It's not disability discrimination when you don't know about the disability.

It's not disability discrimination when you don't know about the disability.

William Wengert is HIV-positive. He worked as a certified nursing assistant for Phoebe Ministries, until he was terminated last year following an incident in which a resident suffered a broken leg. The company claimed that the incident with the resident precipitated the firing. Conversely, Wengert alleged that the company violated the Americans with Disabilities Act by terminating him because of his HIV-positive status.

Now, let's pause there for a second. I think we can all agree that just because a disabled employee -- unquestionably, being HIV-positive is an ADA-disability -- is fired, does not mean that the employer has violated the ADA. There could be many legitimate business reasons that could trigger an adverse employment actions (e.g., $$$, performance, discipline, etc.).

Legitimate business reasons aside, the Wengert Court (opinion here) highlighted that "disabilities are often unknown to the employer." Therefore, "the requirement that plaintiff show he is disabled implies a requirement that the plaintiff show employer knew of employee's disability." In Wengert, the plaintiff could not demonstrate that anyone involved in his firing knew that he was HIV-positive. Therefore, Wengert's disability could not have motivated his termination. Thus, no disability discrimination.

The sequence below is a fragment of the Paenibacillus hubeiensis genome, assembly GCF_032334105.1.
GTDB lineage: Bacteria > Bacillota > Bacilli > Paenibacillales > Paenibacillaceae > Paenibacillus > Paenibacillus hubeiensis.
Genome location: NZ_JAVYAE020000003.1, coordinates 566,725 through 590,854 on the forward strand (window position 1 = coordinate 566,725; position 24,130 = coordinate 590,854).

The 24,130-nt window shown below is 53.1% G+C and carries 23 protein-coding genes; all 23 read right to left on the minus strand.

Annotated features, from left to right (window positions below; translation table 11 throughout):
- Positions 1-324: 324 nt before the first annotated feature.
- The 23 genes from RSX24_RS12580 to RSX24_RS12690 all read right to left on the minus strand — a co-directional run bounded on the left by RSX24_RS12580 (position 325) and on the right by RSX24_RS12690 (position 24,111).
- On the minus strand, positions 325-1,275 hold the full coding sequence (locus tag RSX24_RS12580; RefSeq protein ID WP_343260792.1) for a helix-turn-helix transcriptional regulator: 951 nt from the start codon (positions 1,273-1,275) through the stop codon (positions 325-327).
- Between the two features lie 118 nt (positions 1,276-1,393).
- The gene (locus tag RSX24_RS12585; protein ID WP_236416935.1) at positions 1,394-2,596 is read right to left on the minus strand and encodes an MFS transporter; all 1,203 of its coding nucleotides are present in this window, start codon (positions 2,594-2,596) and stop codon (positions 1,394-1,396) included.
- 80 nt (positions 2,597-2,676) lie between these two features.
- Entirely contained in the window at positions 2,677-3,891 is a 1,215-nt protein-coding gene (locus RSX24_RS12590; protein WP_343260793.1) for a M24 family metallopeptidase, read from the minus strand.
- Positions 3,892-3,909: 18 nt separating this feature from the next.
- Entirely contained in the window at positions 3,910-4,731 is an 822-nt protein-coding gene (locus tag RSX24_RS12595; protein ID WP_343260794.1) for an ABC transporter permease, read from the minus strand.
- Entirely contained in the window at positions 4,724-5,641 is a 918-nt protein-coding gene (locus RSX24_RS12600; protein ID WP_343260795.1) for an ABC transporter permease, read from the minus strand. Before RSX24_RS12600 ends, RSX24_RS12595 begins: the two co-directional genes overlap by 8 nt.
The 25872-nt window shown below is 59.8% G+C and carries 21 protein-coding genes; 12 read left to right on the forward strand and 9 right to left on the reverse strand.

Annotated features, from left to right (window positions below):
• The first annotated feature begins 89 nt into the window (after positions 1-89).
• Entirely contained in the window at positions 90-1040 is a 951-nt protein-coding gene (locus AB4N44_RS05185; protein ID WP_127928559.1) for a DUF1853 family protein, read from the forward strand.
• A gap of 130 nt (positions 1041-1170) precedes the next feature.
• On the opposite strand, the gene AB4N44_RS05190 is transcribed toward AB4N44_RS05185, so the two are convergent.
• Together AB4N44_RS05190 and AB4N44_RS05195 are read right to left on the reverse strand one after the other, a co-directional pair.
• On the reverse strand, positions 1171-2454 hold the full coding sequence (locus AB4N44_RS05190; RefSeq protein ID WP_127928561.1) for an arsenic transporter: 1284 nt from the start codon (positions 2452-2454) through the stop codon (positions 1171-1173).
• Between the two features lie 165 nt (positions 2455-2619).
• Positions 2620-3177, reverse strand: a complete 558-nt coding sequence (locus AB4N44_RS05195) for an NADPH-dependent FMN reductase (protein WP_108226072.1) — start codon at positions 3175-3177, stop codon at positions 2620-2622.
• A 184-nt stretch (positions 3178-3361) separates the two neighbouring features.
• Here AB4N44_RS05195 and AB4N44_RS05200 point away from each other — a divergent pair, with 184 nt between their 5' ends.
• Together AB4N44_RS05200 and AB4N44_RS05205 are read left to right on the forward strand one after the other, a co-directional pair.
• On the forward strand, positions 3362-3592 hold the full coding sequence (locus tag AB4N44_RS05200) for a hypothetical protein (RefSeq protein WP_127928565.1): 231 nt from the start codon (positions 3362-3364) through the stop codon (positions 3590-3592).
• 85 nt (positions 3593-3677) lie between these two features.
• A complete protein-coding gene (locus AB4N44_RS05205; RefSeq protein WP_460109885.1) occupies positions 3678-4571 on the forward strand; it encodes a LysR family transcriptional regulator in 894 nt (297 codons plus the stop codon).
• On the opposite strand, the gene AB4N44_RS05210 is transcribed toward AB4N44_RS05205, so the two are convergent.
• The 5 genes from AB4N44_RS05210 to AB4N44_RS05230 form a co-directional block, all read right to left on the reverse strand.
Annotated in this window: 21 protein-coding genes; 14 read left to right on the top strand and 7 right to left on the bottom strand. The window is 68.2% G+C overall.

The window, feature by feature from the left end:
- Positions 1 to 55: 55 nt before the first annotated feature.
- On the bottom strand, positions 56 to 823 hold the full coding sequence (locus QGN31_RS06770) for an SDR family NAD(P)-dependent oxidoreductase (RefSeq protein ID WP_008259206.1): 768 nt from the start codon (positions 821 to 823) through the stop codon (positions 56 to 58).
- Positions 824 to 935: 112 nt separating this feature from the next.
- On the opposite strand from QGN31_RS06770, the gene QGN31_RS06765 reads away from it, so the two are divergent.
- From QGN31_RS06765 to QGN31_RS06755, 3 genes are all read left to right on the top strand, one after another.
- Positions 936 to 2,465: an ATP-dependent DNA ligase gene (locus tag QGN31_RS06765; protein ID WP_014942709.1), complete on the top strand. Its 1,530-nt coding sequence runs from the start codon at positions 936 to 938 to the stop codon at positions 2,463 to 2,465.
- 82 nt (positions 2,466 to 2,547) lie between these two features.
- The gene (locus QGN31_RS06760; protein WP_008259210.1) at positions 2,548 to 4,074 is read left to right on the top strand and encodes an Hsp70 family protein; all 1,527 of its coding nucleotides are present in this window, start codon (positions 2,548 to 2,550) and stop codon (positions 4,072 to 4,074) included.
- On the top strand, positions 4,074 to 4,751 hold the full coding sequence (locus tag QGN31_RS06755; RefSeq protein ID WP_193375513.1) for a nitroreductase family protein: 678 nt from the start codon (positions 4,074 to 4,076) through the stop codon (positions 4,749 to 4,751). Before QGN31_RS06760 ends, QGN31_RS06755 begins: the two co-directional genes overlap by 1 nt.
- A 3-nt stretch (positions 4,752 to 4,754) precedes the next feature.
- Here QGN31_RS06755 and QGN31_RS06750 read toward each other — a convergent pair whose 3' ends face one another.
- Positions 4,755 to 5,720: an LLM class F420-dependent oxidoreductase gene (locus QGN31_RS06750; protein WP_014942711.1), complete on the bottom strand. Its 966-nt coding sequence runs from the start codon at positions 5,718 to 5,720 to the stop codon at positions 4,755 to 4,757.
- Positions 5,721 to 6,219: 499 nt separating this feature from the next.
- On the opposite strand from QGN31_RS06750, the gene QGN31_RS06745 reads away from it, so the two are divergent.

Knowledge is power, except when it's not.

And if you don't know, now you know... subscribers can access the Lexis enhanced version of the Wengert v. Phoebe Ministries, 2012 U.S. Dist. LEXIS 151236 (E.D. Pa. Oct. 19, 2012), decision with summary, headnotes, and Shepard's.

This article was originally published on Eric B. Meyer's blog, The Employer Handbook.

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